The sliding glass doors of doom

Yesterday, I did the thing recurrent miscarriers ought never ever do. I wandered aimlessly and purposelessly through the aisles of Buy Buy Baby.

I did enter with a mission. I was to buy a gift for our friends who are in the midst of adopting a little boy from South Korea. After more than a decade of infertility, they are now just a short but completely undetermined number of months away from finally bringing home their forever child. And so we are rightfully celebrating them with a surprise new year’s eve shower.

Armed and ready for action, I headed through the giant sliding glass doors of Buy Buy Baby like I have so many times in the last 20 months: shield over my heart, blinders around my eyes, inhaling the deepest breath possible before directly setting out for battle.

Normally, I speed walk directly toward the gift I am intent to buy, not allowing myself a glance in any direction that is not directly in the path of that specific item, before I pay and finally get the hell out of there, operation complete.

Maybe it was because this was the first baby gift I’ve bought in a long time without feeling that tiny twinge of resentment. Maybe it was because these friends have shown me that there are always other ways. Or maybe it was because I simply had nowhere else I needed to be. But, after I located the all-important Sleep Sheep and onesie and my mission was over, my battalion veered off-course.  I found myself walking, looking, and touching. The things I have never ever allowed myself to do before.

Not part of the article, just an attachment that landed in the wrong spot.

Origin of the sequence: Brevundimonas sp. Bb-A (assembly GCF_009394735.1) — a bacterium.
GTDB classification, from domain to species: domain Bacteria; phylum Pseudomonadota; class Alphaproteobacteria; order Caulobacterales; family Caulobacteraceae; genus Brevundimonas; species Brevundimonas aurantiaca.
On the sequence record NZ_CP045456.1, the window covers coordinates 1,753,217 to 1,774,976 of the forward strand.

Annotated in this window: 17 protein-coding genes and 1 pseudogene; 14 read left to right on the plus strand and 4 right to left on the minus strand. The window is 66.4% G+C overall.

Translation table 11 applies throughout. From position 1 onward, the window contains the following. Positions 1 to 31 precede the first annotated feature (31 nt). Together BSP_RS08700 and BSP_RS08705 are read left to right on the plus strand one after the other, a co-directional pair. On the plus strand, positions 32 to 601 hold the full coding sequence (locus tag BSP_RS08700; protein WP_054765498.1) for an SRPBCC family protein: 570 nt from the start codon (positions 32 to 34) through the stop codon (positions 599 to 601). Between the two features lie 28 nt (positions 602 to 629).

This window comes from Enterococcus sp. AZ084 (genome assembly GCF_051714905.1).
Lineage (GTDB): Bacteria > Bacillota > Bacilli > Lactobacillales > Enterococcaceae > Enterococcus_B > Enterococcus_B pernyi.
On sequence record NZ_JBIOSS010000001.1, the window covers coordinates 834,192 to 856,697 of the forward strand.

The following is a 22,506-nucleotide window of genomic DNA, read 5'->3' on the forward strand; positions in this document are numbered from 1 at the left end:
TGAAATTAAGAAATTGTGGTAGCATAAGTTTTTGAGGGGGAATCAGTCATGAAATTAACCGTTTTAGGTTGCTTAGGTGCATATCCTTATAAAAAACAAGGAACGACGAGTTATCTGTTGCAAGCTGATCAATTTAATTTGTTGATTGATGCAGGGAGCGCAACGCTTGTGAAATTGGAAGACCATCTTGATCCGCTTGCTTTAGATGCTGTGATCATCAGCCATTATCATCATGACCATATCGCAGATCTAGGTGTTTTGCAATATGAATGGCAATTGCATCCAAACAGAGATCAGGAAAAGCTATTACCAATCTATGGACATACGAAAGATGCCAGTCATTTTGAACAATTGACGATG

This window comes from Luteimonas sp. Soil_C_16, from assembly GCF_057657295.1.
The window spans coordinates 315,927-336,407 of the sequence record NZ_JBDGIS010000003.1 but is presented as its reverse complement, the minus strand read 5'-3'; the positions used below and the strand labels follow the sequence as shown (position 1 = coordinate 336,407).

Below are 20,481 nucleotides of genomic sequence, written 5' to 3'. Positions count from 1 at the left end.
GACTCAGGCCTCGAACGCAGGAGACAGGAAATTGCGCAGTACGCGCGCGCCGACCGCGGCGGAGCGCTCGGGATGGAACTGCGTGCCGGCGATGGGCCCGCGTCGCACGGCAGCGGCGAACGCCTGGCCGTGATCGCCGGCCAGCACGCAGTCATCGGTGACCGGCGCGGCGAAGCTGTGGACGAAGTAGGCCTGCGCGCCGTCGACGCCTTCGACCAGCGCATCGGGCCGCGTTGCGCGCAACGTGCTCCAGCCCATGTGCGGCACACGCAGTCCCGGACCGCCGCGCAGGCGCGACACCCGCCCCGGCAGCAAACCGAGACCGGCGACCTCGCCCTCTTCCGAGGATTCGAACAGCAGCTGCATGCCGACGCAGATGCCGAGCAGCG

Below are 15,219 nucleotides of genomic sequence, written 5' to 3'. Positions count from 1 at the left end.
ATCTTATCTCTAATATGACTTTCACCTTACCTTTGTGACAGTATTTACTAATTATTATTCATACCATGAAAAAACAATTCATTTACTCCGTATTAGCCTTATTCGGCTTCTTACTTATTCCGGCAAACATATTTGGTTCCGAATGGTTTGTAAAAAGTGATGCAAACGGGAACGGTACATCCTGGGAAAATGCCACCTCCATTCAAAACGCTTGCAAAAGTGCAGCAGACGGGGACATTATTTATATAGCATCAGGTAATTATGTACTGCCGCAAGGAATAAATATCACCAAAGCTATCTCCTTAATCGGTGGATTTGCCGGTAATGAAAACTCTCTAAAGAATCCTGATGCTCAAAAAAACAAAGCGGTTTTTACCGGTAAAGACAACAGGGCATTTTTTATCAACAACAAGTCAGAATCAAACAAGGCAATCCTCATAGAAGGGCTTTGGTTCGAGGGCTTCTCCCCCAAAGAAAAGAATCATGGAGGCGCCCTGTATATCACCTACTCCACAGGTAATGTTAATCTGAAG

I eyed the crib with the bedding I’d want if I had a little girl. I touched the cute little blue bouncy swing I’d want if I had a little boy.  I saw the stroller I’d want if I had two grand to drop on a stroller. And I saw the empty room in my house as something other than an empty room. I saw it with curtains and a changing table and a rocking chair and a cute little dresser with matching pants and tops that say things like “Mommy’s little stinker” and “I only drink milk.”

I saw a mom-to-be and her mom having a disagreement over car seats. She shot me a look as if to say “Isn’t this the worst?” And I resisted shooting her a look to say, “No, really, it’s not.”

After I’d thumbed through the books and stroked the fluffy blankets and held the tiny outfits up to admire, I took the adorable little things meant for somebody else’s formerly-empty room and I paid for them.

And as I walked back through the sliding glass doors, I realized that I didn’t feel any better than when I first walked in. But I didn’t feel any worse. And that, at least, was a good start.

2 thoughts on “The sliding glass doors of doom

  1. Aww, girl. It is so tempting to go down that kind of aisle. I too feel the pull of cute little mittens and bright, squeaky toys at the supermarket, and it is so hard to tell myself not to look at them with diminished ovarian reserve etc.
    I am following you on twittter ( I am ”EmptyMamma”), and I would like to add your blog to my blog roll on my site, if you don’t mind. Let me know.
    Take care and Happy New Year!

    Like

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